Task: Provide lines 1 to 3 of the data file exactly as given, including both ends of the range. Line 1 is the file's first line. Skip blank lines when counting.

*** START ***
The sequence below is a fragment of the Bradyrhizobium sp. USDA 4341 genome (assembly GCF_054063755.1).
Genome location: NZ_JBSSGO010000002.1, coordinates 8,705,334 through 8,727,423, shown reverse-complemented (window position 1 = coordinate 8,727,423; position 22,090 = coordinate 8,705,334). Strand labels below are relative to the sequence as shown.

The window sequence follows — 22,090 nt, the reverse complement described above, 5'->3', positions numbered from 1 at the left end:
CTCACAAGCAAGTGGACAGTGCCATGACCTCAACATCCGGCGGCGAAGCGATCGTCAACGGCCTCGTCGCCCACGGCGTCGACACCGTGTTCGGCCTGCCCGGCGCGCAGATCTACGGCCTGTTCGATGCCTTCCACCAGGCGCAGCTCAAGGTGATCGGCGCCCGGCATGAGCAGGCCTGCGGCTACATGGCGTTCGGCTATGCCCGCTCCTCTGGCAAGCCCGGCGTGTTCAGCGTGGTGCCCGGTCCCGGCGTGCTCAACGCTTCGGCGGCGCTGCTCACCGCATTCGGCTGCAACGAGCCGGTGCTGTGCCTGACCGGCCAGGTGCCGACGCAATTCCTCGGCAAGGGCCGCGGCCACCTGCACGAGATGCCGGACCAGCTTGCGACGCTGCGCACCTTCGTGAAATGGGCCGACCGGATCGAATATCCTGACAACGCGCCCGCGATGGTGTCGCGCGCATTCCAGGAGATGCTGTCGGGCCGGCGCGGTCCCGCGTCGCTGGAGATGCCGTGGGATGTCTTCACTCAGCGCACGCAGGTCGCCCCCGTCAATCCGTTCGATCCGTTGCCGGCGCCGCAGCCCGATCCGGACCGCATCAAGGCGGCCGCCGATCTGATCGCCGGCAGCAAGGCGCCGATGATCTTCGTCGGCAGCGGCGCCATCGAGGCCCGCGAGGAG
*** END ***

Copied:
The sequence below is a fragment of the Bradyrhizobium sp. USDA 4341 genome (assembly GCF_054063755.1).
Genome location: NZ_JBSSGO010000002.1, coordinates 8,705,334 through 8,727,423, shown reverse-complemented (window position 1 = coordinate 8,727,423; position 22,090 = coordinate 8,705,334). Strand labels below are relative to the sequence as shown.

The window sequence follows — 22,090 nt, the reverse complement described above, 5'->3', positions numbered from 1 at the left end: